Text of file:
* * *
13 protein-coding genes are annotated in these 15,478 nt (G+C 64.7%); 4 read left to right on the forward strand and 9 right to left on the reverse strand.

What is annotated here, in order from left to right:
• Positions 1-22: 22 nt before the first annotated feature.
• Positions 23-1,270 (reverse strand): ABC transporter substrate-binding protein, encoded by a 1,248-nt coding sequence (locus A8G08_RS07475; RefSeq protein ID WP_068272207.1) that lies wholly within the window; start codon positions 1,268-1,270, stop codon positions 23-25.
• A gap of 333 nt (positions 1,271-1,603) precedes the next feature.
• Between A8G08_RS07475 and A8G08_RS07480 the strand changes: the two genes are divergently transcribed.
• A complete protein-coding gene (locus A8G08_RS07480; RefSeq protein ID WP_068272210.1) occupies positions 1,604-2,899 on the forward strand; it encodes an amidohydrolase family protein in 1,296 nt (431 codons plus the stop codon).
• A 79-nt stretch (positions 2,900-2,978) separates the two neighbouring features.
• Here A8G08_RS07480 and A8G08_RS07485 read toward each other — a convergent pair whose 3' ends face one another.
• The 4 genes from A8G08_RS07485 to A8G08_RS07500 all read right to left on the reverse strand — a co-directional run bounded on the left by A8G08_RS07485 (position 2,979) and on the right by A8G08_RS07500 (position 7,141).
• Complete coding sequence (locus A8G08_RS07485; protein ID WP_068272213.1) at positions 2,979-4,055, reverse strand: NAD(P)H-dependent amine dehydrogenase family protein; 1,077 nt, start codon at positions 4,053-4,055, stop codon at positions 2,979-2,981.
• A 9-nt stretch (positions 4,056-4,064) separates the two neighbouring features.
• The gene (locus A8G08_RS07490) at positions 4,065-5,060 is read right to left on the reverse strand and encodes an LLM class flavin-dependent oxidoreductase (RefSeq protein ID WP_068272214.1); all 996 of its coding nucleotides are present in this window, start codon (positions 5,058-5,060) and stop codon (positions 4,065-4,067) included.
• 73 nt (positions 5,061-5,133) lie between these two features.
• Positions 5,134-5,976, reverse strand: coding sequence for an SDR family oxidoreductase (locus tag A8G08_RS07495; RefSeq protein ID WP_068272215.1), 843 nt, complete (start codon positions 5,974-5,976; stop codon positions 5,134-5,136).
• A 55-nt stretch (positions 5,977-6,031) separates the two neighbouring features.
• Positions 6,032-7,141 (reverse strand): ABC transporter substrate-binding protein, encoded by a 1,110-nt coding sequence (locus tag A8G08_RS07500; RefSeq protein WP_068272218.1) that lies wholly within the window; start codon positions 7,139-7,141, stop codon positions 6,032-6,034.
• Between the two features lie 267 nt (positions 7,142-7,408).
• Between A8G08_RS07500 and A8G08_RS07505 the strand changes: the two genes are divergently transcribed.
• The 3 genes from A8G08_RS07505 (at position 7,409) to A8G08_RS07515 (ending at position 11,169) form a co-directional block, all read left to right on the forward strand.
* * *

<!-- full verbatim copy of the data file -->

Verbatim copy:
13 protein-coding genes are annotated in these 15,478 nt (G+C 64.7%); 4 read left to right on the forward strand and 9 right to left on the reverse strand.

What is annotated here, in order from left to right:
• Positions 1-22: 22 nt before the first annotated feature.
• Positions 23-1,270 (reverse strand): ABC transporter substrate-binding protein, encoded by a 1,248-nt coding sequence (locus A8G08_RS07475; RefSeq protein ID WP_068272207.1) that lies wholly within the window; start codon positions 1,268-1,270, stop codon positions 23-25.
• A gap of 333 nt (positions 1,271-1,603) precedes the next feature.
• Between A8G08_RS07475 and A8G08_RS07480 the strand changes: the two genes are divergently transcribed.
• A complete protein-coding gene (locus A8G08_RS07480; RefSeq protein ID WP_068272210.1) occupies positions 1,604-2,899 on the forward strand; it encodes an amidohydrolase family protein in 1,296 nt (431 codons plus the stop codon).
• A 79-nt stretch (positions 2,900-2,978) separates the two neighbouring features.
• Here A8G08_RS07480 and A8G08_RS07485 read toward each other — a convergent pair whose 3' ends face one another.
• The 4 genes from A8G08_RS07485 to A8G08_RS07500 all read right to left on the reverse strand — a co-directional run bounded on the left by A8G08_RS07485 (position 2,979) and on the right by A8G08_RS07500 (position 7,141).
• Complete coding sequence (locus A8G08_RS07485; protein ID WP_068272213.1) at positions 2,979-4,055, reverse strand: NAD(P)H-dependent amine dehydrogenase family protein; 1,077 nt, start codon at positions 4,053-4,055, stop codon at positions 2,979-2,981.
• A 9-nt stretch (positions 4,056-4,064) separates the two neighbouring features.
• The gene (locus A8G08_RS07490) at positions 4,065-5,060 is read right to left on the reverse strand and encodes an LLM class flavin-dependent oxidoreductase (RefSeq protein ID WP_068272214.1); all 996 of its coding nucleotides are present in this window, start codon (positions 5,058-5,060) and stop codon (positions 4,065-4,067) included.
• 73 nt (positions 5,061-5,133) lie between these two features.
• Positions 5,134-5,976, reverse strand: coding sequence for an SDR family oxidoreductase (locus tag A8G08_RS07495; RefSeq protein ID WP_068272215.1), 843 nt, complete (start codon positions 5,974-5,976; stop codon positions 5,134-5,136).
• A 55-nt stretch (positions 5,977-6,031) separates the two neighbouring features.
• Positions 6,032-7,141 (reverse strand): ABC transporter substrate-binding protein, encoded by a 1,110-nt coding sequence (locus tag A8G08_RS07500; RefSeq protein WP_068272218.1) that lies wholly within the window; start codon positions 7,139-7,141, stop codon positions 6,032-6,034.
• Between the two features lie 267 nt (positions 7,142-7,408).
• Between A8G08_RS07500 and A8G08_RS07505 the strand changes: the two genes are divergently transcribed.
• The 3 genes from A8G08_RS07505 (at position 7,409) to A8G08_RS07515 (ending at position 11,169) form a co-directional block, all read left to right on the forward strand.